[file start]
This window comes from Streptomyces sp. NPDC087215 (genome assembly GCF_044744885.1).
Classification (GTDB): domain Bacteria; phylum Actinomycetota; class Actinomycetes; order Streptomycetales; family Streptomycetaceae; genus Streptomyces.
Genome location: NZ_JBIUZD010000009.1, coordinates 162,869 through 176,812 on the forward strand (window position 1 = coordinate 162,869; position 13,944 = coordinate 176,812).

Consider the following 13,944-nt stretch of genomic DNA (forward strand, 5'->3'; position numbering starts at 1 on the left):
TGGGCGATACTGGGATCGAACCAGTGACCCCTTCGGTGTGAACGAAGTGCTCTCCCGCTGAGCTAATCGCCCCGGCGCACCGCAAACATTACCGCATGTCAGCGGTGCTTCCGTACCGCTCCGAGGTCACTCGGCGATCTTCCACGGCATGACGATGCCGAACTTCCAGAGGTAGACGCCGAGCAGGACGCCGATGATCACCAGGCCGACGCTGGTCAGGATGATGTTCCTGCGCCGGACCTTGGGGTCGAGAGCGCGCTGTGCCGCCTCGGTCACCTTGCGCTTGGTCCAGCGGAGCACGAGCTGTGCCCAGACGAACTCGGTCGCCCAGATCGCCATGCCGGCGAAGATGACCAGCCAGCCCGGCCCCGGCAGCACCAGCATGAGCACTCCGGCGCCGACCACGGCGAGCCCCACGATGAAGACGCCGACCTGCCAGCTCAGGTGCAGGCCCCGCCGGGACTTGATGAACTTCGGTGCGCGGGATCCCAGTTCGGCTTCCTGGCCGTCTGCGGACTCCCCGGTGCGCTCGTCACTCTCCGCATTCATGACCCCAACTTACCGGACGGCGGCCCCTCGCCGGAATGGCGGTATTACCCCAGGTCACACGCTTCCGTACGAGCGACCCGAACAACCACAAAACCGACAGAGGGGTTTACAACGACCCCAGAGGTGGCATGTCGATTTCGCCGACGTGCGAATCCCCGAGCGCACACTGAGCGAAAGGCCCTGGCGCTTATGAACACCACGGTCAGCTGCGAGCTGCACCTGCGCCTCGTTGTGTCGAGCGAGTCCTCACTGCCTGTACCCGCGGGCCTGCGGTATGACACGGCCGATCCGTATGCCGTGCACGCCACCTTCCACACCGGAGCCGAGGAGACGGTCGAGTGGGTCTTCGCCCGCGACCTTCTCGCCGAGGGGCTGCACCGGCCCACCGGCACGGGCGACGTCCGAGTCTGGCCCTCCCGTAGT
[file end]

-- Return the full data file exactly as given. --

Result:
This window comes from Streptomyces sp. NPDC087215 (genome assembly GCF_044744885.1).
Classification (GTDB): domain Bacteria; phylum Actinomycetota; class Actinomycetes; order Streptomycetales; family Streptomycetaceae; genus Streptomyces.
Genome location: NZ_JBIUZD010000009.1, coordinates 162,869 through 176,812 on the forward strand (window position 1 = coordinate 162,869; position 13,944 = coordinate 176,812).

Consider the following 13,944-nt stretch of genomic DNA (forward strand, 5'->3'; position numbering starts at 1 on the left):
TGGGCGATACTGGGATCGAACCAGTGACCCCTTCGGTGTGAACGAAGTGCTCTCCCGCTGAGCTAATCGCCCCGGCGCACCGCAAACATTACCGCATGTCAGCGGTGCTTCCGTACCGCTCCGAGGTCACTCGGCGATCTTCCACGGCATGACGATGCCGAACTTCCAGAGGTAGACGCCGAGCAGGACGCCGATGATCACCAGGCCGACGCTGGTCAGGATGATGTTCCTGCGCCGGACCTTGGGGTCGAGAGCGCGCTGTGCCGCCTCGGTCACCTTGCGCTTGGTCCAGCGGAGCACGAGCTGTGCCCAGACGAACTCGGTCGCCCAGATCGCCATGCCGGCGAAGATGACCAGCCAGCCCGGCCCCGGCAGCACCAGCATGAGCACTCCGGCGCCGACCACGGCGAGCCCCACGATGAAGACGCCGACCTGCCAGCTCAGGTGCAGGCCCCGCCGGGACTTGATGAACTTCGGTGCGCGGGATCCCAGTTCGGCTTCCTGGCCGTCTGCGGACTCCCCGGTGCGCTCGTCACTCTCCGCATTCATGACCCCAACTTACCGGACGGCGGCCCCTCGCCGGAATGGCGGTATTACCCCAGGTCACACGCTTCCGTACGAGCGACCCGAACAACCACAAAACCGACAGAGGGGTTTACAACGACCCCAGAGGTGGCATGTCGATTTCGCCGACGTGCGAATCCCCGAGCGCACACTGAGCGAAAGGCCCTGGCGCTTATGAACACCACGGTCAGCTGCGAGCTGCACCTGCGCCTCGTTGTGTCGAGCGAGTCCTCACTGCCTGTACCCGCGGGCCTGCGGTATGACACGGCCGATCCGTATGCCGTGCACGCCACCTTCCACACCGGAGCCGAGGAGACGGTCGAGTGGGTCTTCGCCCGCGACCTTCTCGCCGAGGGGCTGCACCGGCCCACCGGCACGGGCGACGTCCGAGTCTGGCCCTCCCGTAGT